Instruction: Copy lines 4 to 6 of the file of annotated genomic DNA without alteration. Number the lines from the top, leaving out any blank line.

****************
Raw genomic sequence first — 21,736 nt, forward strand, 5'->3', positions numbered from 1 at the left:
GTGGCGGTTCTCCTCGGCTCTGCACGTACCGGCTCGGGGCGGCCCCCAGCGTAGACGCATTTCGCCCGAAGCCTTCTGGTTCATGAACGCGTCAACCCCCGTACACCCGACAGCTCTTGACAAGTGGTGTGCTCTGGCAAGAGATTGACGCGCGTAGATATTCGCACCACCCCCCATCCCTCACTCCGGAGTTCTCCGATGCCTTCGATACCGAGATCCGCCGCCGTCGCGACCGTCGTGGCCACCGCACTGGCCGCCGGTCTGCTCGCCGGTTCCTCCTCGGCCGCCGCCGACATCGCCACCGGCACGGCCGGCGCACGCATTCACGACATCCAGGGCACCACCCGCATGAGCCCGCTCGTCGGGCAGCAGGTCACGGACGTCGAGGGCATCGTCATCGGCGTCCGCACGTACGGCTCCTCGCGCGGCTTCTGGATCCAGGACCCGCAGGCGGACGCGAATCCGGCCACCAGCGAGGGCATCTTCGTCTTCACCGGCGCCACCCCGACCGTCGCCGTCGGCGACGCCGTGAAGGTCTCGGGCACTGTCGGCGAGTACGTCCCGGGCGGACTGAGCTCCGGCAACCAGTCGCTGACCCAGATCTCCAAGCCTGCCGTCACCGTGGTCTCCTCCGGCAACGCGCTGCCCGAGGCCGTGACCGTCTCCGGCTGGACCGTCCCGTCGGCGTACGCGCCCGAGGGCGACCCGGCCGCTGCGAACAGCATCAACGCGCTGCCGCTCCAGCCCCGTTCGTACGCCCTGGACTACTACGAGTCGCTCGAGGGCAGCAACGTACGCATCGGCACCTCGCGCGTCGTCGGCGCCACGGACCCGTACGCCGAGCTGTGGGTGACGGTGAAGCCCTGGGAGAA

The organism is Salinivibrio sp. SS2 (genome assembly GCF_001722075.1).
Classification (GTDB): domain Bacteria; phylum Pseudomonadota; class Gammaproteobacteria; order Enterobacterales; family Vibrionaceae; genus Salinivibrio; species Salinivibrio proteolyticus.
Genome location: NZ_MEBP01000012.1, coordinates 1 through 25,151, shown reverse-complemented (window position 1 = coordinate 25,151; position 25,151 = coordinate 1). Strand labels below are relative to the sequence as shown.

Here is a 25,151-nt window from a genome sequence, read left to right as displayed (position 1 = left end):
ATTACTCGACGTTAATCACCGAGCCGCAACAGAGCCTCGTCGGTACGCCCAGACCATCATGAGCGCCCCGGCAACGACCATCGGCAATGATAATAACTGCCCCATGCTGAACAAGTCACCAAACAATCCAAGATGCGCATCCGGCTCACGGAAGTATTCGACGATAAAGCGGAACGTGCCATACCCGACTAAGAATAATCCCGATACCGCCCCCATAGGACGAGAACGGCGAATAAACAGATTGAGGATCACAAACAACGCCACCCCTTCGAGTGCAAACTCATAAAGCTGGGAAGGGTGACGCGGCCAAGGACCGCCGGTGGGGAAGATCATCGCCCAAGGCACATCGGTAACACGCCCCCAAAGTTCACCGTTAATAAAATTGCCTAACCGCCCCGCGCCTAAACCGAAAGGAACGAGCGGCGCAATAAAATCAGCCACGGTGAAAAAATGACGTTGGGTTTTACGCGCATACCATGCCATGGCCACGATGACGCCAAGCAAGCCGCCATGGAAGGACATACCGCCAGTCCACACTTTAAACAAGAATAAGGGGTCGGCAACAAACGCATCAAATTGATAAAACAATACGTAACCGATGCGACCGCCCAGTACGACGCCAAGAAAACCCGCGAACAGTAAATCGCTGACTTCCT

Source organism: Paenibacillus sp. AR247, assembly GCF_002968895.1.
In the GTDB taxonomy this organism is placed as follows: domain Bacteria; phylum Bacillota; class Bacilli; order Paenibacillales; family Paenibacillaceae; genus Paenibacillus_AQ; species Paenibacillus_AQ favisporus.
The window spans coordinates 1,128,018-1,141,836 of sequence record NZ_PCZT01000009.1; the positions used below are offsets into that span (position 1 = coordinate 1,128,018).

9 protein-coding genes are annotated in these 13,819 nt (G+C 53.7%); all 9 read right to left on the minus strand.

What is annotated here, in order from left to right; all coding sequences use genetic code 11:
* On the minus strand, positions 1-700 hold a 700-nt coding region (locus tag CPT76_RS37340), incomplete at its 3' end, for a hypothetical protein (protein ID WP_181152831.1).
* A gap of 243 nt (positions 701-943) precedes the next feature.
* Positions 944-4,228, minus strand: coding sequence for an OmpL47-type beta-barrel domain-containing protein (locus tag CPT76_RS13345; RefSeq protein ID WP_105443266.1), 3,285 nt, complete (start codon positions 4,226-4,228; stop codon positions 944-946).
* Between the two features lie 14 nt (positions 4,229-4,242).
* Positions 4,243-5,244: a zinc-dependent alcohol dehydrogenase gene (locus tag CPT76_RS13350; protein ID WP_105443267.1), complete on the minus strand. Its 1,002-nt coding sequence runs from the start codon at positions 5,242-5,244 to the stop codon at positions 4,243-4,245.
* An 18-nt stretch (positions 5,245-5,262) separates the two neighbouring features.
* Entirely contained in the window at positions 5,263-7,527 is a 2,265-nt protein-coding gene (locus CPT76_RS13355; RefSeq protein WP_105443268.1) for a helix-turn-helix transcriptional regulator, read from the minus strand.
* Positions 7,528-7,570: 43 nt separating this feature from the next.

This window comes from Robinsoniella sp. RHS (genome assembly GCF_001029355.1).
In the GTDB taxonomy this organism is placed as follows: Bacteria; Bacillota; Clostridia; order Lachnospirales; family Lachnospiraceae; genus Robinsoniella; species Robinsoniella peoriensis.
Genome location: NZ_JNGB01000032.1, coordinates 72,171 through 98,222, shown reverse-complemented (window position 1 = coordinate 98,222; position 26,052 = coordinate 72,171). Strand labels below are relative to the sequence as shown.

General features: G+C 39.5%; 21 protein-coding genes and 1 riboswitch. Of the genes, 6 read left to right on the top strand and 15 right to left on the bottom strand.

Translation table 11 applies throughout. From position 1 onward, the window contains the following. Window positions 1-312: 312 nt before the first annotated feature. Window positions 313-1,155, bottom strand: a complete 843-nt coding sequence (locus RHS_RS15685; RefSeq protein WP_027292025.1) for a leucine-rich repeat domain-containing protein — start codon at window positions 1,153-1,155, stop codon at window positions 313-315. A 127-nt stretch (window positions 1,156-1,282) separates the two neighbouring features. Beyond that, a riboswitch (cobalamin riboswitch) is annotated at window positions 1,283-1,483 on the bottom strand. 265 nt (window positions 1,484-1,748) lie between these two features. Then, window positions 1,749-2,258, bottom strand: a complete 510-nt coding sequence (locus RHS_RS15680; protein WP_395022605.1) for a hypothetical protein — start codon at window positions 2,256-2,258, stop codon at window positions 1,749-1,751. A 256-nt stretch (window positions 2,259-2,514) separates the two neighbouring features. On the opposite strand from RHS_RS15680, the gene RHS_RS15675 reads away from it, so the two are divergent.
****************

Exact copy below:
Classification (GTDB): domain Bacteria; phylum Pseudomonadota; class Gammaproteobacteria; order Enterobacterales; family Vibrionaceae; genus Salinivibrio; species Salinivibrio proteolyticus.
Genome location: NZ_MEBP01000012.1, coordinates 1 through 25,151, shown reverse-complemented (window position 1 = coordinate 25,151; position 25,151 = coordinate 1). Strand labels below are relative to the sequence as shown.

Here is a 25,151-nt window from a genome sequence, read left to right as displayed (position 1 = left end):